BUCHAREST (Reuters) - Romania’s centre-right government collapsed on Friday when it lost a vote of confidence two months after taking office, raising the prospect of months of political turmoil and casting doubts on an austerity programme.
The surprise result, along with another confidence vote in the Czech Republic due later on Friday, underscores dissatisfaction with belt-tightening even in countries which are not part of the debt-plagued euro zone.
Romania, the European Union’s second-poorest member, cut salaries and raised sales tax to put its economy on a more solid footing. But austerity was a drag on economic recovery and has now brought down the short-lived government of Prime Minister Mihai Razvan Ungureanu.
The vote of no confidence had the backing of 235 MPs, four more than the 231 needed to topple the government.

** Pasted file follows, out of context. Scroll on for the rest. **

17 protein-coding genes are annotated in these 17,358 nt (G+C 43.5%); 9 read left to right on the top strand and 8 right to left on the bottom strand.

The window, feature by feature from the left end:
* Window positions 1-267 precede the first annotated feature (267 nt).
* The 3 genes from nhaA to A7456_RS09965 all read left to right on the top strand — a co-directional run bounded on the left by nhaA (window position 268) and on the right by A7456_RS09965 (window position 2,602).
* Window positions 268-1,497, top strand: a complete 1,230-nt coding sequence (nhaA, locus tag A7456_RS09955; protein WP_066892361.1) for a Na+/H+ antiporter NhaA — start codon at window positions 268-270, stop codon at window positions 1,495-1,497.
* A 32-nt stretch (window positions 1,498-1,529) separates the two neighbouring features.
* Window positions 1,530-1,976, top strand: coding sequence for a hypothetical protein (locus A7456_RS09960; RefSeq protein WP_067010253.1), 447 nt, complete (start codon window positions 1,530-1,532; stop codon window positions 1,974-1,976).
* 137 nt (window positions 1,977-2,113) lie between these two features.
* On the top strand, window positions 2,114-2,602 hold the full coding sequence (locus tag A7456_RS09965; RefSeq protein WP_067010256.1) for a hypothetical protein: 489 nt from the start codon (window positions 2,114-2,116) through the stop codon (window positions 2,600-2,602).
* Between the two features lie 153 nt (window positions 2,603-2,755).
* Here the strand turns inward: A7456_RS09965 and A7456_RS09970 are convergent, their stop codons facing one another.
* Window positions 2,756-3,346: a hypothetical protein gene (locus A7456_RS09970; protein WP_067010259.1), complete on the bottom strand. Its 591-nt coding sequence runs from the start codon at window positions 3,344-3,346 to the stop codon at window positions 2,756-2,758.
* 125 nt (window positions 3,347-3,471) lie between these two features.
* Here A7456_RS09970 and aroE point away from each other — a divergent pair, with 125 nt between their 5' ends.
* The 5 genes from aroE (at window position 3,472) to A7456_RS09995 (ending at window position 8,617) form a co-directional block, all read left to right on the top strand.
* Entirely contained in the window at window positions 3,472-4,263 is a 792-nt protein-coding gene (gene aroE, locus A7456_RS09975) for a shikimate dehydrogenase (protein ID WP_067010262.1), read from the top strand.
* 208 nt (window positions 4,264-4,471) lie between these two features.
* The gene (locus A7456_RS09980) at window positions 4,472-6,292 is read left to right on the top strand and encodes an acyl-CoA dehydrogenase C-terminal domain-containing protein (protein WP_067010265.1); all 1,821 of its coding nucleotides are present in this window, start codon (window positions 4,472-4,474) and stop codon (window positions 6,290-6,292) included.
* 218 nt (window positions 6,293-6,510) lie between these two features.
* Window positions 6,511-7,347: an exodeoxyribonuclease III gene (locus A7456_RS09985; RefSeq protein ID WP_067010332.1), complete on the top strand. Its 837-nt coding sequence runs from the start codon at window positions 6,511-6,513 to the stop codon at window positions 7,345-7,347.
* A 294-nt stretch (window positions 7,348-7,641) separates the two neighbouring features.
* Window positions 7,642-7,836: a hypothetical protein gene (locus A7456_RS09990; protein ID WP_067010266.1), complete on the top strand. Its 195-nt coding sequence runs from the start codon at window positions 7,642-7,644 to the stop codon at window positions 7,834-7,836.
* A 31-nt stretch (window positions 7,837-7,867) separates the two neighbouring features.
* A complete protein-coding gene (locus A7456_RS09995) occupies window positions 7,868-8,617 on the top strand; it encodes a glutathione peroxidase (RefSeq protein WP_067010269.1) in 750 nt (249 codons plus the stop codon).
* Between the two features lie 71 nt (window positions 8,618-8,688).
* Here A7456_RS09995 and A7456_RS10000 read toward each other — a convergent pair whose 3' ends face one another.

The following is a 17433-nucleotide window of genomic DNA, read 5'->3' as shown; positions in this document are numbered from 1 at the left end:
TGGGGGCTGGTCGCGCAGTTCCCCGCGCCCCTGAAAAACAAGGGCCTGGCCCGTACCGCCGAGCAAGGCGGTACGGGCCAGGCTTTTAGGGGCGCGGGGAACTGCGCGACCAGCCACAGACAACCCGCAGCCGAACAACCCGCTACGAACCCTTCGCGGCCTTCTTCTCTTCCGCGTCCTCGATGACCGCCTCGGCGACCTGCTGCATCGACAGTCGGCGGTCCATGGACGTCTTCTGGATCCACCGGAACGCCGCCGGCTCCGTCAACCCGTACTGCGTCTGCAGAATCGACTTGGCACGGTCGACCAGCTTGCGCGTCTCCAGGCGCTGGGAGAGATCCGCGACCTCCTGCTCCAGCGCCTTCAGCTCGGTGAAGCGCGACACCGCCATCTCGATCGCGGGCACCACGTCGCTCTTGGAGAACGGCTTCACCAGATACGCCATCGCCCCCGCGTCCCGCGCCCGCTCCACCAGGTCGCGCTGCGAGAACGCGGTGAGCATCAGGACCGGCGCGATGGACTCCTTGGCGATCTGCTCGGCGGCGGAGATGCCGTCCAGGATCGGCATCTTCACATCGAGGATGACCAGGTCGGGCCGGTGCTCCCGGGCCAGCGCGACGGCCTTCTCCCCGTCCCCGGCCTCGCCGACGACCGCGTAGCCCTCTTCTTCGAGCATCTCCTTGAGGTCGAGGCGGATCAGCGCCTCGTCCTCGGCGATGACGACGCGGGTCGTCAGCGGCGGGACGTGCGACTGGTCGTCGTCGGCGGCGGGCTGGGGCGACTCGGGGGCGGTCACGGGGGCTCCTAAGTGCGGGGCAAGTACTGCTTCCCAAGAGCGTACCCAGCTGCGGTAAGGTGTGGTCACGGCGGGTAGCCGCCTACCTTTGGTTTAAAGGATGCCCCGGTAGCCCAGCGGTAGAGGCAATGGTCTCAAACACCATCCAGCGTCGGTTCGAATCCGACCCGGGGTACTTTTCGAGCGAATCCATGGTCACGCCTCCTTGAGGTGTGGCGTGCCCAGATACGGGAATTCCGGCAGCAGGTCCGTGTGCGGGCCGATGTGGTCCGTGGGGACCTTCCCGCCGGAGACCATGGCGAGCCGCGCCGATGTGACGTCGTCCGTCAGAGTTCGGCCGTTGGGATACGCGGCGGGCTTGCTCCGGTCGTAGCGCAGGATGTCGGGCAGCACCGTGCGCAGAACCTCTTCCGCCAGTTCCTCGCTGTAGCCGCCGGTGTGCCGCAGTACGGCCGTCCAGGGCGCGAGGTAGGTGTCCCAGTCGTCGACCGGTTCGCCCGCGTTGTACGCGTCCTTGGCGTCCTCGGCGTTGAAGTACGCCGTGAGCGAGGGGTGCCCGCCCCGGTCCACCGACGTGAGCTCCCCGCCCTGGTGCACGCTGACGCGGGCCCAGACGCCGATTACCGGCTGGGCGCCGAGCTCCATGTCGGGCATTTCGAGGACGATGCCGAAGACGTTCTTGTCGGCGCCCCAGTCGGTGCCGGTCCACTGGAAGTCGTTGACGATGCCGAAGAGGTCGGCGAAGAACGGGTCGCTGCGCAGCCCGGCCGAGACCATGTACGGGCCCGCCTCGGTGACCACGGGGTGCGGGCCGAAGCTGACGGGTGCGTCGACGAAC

“A new and better government will be coming,” opposition lawmaker Dan Rusanu said. A second, government lawmaker confirmed the count.
President Traian Basescu, a close ally of Ungureanu, must nominate a new prime minister who will have to gain parliament’s backing. It could be a complicated process due to the split of parties and it may be months before a new government is in place.
The country’s International Monetary Fund-led deal is key to maintaining investor confidence and the uncertainty will raise doubts over whether it will stay the course. The leu currency, which dealers say the central bank often supports in the market, was a touch lower after the vote.
The Social Liberal Union (USL), a fragile leftist alliance, has more than 50 percent support in opinion polls and would be favored to win a parliamentary election, due to be held in November.
Failure to back a new prime minister before that would prompt an early vote but probably only a few months ahead of schedule.
Editing by Michael Roddy